Roj Aneran Mah Bahman, 1378 Yz.
So what is the general area of Firdaus like? How many people live there and what do they do? Ustad Saheb gave his disciples detailed knowledge of the surroundings where he was destined to stay for about three and a half years. The secluded enclosure of Demavand is situated in the region of Mount Demavand, about 45 miles northeast of Tehran. Mount Demavand is actually an extinct volcano and, at 18602 ft, the highest peak of the Elburz mountain range, which runs along the southern shore of the Caspian Sea and which marks the northern end of the Iranian plateau. Although the mountain has been climbed by a few explorers, it is supposed to be a difficult peak to surmount, with very high passes and terrifying crevices. The peak is perennially snow capped. The area of Demavand is however, not visible to the outside world as it is protected not only by the high cliffs and very deep valleys, but also because there is a spiritual kash – or boundary drawn around it by the sages residing there, using specific Avesta Manthras which makes the whole area invisible to the naked eye.
These boundaries are also kept under strict watch by special Abeds, or sages who sit in natural made high minarets at the ends of the area, reciting specific Avesta Manthras continuously which fortify the area further and prevent any un-authorized intrusions.
As a general indicator, the various mountain ranges located a few degrees to either side of the Equator are where many hidden enclosures such as Demavand are situated. The area of Demavand is huge and can be expanded or contracted at will by these sages. The field of Demavand is connected with numerous other such hidden enclosures where sages of various other religions reside through certain concealed passageways and tunnels. Within Demavand itself, there are several smaller fields, each having a specific function which may be out-of-bounds to even the normal residents.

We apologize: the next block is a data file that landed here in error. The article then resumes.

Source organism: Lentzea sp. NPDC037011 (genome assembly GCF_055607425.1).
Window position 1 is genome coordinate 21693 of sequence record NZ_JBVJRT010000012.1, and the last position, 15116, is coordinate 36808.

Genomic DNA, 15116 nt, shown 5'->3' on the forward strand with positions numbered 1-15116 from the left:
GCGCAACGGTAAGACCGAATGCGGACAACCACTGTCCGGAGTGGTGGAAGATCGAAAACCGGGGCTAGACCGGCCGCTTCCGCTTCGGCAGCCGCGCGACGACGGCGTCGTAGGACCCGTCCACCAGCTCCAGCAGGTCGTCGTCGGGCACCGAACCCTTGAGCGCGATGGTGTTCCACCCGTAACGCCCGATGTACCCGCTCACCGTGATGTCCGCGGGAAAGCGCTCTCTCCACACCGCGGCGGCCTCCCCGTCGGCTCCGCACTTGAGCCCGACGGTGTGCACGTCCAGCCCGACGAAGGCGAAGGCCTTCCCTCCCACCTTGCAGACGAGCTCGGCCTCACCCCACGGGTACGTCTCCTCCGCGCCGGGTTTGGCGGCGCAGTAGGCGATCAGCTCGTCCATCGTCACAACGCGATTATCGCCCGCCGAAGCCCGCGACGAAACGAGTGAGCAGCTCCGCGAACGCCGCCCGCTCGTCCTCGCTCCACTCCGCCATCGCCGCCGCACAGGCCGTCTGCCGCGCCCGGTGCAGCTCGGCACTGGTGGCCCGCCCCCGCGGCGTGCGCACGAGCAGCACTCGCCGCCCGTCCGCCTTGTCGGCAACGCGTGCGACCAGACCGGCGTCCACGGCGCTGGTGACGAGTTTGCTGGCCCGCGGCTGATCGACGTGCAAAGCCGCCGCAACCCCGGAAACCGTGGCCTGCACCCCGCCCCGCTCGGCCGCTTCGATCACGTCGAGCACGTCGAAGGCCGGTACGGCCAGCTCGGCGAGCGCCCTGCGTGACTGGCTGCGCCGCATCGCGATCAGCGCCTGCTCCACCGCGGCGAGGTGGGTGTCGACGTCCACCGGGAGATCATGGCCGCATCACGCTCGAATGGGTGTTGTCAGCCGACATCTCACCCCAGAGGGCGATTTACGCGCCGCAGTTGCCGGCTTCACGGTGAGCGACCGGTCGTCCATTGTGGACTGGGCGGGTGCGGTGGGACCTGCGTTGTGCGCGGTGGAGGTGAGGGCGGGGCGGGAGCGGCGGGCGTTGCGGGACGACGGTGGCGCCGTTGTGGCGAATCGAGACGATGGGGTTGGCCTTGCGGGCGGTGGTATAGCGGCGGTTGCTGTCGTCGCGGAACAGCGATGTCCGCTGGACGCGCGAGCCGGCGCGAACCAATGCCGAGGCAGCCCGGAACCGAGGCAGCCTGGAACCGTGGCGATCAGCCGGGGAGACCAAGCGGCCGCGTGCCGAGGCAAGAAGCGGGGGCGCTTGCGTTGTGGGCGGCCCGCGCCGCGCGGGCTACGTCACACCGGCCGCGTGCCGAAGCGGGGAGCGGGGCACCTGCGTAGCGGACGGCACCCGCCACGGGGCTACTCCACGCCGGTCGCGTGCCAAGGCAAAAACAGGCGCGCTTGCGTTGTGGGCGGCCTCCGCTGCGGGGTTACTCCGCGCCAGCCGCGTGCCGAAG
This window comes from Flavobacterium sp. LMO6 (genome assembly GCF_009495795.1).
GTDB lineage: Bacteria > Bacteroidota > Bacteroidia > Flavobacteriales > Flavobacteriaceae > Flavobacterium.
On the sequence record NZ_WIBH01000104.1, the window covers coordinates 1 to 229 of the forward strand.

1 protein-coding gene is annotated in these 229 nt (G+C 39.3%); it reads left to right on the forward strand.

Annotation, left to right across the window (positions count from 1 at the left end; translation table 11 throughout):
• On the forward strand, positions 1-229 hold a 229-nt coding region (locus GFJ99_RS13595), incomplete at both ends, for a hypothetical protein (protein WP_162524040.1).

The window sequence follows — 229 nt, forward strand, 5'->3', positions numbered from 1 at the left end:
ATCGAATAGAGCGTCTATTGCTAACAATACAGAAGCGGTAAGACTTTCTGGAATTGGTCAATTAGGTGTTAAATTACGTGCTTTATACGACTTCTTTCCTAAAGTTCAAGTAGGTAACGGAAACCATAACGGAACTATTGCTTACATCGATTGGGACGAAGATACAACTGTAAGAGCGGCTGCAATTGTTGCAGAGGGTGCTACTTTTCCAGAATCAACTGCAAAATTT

The area of Demavand was first created by the Peshdadian king Jamshyd over 10,000 years ago and was sporadically used since his days. However, after the withdrawal of the Magav Sahebs from public life in the time of King Khusro, or Noshirwan-e-Adil (531-579 AD), the enclosure has been constantly occupied by their descendants.
The general population of Demavand numbers around 2000 men, women and children, the major part of which is engaged in agriculture and animal husbandry. A large area of Demavand is reserved for farming and grazing of specific animals like cows, bulls, specific breeds of sheep and goats. The farming activity is done without putting any animals to use as beasts of burden. Ploughing of the land is done by the men themselves pulling the plough. The process of growing crops is accompanied by the recitation of various Avesta Manthras and keeping in mind the seasonal calendar. Only certain vegetables and cereals, which are governed by the planet Jupiter or the sun or moon are grown and consumed, with cauliflower being considered a delicacy. The diet of the residents is strictly vegetarian and largely based on vegetables, fruit, milk and milk products. Generally, copper vessels having a layer of tin are used for cooking as well as eating.